In a study with mice, the translocation rate of Salmonella to several organs was signifi cantly reduced by the administration of Lactobacillus GG (41). In a study with neonatal rabbits, Lactobacillus GG was shown to signifi cantly reduce small- bowel colonisation by Escherichia coli. It also reduced the frequency of intestinal bacterial translocation in the mesenteric lymph nodes and in the spleen (42). In vitro studies support the theory of improvement of colonisation resistance by Lactobacillus GG. Although adhesion of Salmonella typhimurium on intesti- nal mucus was enhanced by Lactobacillus GG (43), the invasion to the cells was reduced (41). Furthermore, Lactobacillus GG reduced the adhesion of enterpatho- genic Escherichia coli on intestinal mucus (43) and on intestinal cells (44). The translocation of E. coli through Caco-2 enterocyte monolayer was also reduced by pre-incubation of the monolayer with the probiotic (45). These results show that Lactobacillus GG is not an invasive organism. It strengthens the barrier mechanisms in the intestine either directly or via the modifi cation of intestinal microecology.
1.4 Reduces harmful metabolism in the colon • inhibits the invasion of harmful microbes • prevents the growth of harmful bacteria Boosting immune response
• reinforces the mucosal barrier
• promotes recovery in infections
• promotes the immunological
Effect on large intestine enzyme activity
• lowers activity of carcinogen- activating enzymes • decreases secretion of toxic compounds• increases quantity of short chain fatty acids Binding mycotoxins and
Figure 5. The effects of Lactobacillus GG on intestinal microecology.
Intestinal bacteria break down the components of food into a more easily digest- ible form, affect the local immune response of the mucous membrane and promote colonisation resistance against pathogens. The intestinal microfl ora have also been shown to participate in the metabolism of harmful compounds in the human diet and in breaking down drugs as well as toxins (46). The Western diet, with its high fat and low fi bre content, supposedly increases the risk of colon cancer. Colonic microfl ora have been shown to be linked to this risk. The hydrolytic enzymes of the bacteria change pre-carcinogenic compounds in food into carcinogenic com- pounds. Epidemiological studies have demonstrated that a high consumption of fer- mented milk products may reduce the risk of colon cancer. Those in the risk group had less lactic acid bacteria in their intestines than those in the low-risk group (47). The mechanism may be the protective effect of calcium or conjugated linolic acid, the low activity of hydrolytic enzymes in lactic acid bacteria (48), and the effect of lowering the pH of bowel contents. A diet containing Lactobacillus GG-fermented milk has been shown to lower the activity of hydrolytic enzymes (β-glucuronidase, glycocholic acid hydrolase, nitroreductase) and tryptic activity in the colon con- tents, and the urinary secretion of toxic compounds. Some of these studies have also found a lowering of the pH of stools and a decrease in the amount of ammonia (29, 30, 49-52). All these factors together (Fig. 5) suggest that Lactobacillus GG, and particularly the fermented milk products that contain it, change the bowel contents so as to lower the risk of tumour formation.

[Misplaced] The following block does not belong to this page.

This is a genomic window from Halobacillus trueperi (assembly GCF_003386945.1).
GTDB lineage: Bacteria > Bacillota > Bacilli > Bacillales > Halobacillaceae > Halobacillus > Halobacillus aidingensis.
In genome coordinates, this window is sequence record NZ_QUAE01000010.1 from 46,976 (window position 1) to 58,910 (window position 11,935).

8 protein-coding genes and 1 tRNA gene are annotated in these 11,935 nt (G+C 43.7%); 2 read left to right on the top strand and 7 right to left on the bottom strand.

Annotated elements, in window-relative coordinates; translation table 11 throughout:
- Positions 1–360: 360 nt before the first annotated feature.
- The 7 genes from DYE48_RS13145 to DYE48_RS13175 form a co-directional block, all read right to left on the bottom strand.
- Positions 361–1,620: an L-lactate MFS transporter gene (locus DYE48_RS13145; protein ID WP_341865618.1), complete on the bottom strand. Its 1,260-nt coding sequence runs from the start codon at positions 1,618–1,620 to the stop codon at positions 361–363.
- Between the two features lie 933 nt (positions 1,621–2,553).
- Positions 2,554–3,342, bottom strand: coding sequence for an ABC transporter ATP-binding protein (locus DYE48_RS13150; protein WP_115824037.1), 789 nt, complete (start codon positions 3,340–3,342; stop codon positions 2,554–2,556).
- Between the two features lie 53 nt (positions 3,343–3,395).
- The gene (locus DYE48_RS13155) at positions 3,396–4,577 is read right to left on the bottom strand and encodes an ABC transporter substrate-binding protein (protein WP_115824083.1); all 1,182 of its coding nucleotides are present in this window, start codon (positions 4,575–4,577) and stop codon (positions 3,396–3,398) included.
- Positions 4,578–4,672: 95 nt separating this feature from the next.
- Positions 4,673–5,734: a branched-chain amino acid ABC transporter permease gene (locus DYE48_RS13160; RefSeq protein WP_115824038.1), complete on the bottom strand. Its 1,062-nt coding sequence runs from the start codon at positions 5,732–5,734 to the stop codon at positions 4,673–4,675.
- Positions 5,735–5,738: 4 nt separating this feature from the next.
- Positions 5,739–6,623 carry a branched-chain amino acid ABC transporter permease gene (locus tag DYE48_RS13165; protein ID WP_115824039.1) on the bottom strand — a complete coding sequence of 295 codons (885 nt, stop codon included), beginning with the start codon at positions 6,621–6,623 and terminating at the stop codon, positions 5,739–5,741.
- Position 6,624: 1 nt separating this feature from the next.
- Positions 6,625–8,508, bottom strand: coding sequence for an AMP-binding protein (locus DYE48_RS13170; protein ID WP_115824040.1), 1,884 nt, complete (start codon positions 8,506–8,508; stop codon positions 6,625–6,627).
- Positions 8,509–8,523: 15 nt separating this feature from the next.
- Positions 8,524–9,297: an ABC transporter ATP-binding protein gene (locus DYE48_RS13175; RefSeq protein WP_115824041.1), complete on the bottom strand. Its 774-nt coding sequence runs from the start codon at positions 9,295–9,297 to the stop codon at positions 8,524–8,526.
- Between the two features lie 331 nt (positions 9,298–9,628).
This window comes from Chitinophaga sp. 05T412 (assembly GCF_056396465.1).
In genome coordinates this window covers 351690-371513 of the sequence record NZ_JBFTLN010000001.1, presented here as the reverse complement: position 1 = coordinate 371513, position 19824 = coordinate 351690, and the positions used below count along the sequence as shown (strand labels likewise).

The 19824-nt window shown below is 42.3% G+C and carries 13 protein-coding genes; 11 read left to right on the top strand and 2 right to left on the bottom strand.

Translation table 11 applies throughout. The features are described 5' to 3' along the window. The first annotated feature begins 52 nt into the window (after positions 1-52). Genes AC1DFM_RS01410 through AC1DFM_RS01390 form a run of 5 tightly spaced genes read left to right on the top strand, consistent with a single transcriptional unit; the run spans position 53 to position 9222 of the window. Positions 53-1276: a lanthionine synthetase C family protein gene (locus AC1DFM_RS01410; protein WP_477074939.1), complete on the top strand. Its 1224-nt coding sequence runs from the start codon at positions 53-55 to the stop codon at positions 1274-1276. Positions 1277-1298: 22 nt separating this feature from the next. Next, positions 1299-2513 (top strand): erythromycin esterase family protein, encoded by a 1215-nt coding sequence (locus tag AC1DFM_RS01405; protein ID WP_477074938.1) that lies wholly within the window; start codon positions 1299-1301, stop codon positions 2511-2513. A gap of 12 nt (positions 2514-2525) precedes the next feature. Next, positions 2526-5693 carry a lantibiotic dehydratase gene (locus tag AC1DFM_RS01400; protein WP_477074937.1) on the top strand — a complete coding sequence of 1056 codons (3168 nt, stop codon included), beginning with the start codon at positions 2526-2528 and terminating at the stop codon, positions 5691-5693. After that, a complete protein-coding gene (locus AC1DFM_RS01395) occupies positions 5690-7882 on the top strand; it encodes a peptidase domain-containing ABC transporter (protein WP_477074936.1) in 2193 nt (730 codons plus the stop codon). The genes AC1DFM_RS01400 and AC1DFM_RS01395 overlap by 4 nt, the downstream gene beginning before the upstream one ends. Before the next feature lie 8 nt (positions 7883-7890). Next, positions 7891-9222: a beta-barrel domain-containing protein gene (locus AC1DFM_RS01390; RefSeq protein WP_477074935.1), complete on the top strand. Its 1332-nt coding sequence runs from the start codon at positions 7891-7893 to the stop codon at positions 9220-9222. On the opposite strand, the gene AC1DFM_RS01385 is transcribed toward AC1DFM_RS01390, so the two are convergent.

Further support for the idea has been obtained from experimental studies. In one study (53) intestinal tumours were chemically induced in rats that were being fed on a high-fat diet. When the rats' diet contained Lactobacillus GG, signifi cantly fewer tumours formed in their large intestines, and the number of tumours per tumour-bearing rat was signifi cantly lower than those in the placebo group (Fig. 6). This work showed that the initiation of tumour formation can be reduced or delayed by Lactobacillus GG, but that lactobacilli have no effect on the advance of tumours that have already begun (53). In another experimental study, bladder cancer cells were transferred to mice and the effect of oral administration of Lactobacillus GG on the development of tumour formations was studied (54). The administration of Lactobacillus GG, or saline as a placebo, was started immediately after implantation of the tumour cells or one week later. Early administration of Lactobacillus GG reduced the size of the tumours signifi cantly or totally inhibited their formation. The levels of spleen T-lymphocytes (CD3, CD4, CD8a) and natural killer cells were signifi cantly higher in the Lactobacillus GG group compared to the placebo group. The levels of lym- focytes and granulocytes were also higher in the tumours of the animals in the Lactobacillus GG group. The conclusion was that Lactobacillus GG may inhibit the growth of tumours via an immune response (54). Afl atoxins (AF's) are a group of structurally similar toxins produced by the common moulds Aspergillus fl avus and A. nomius. The toxins are potentially car- cinogenic and harmful in food and feed. They can be produced in conditions con- ductive to the growth of the mould. The risk of the growth of fungus is higher in conditions with high relative humidity and temperature, and without competing Small bowel
Figure 6. The effect of Lactobacillicus GG on the formation of chemically induced
tumours in rats (53).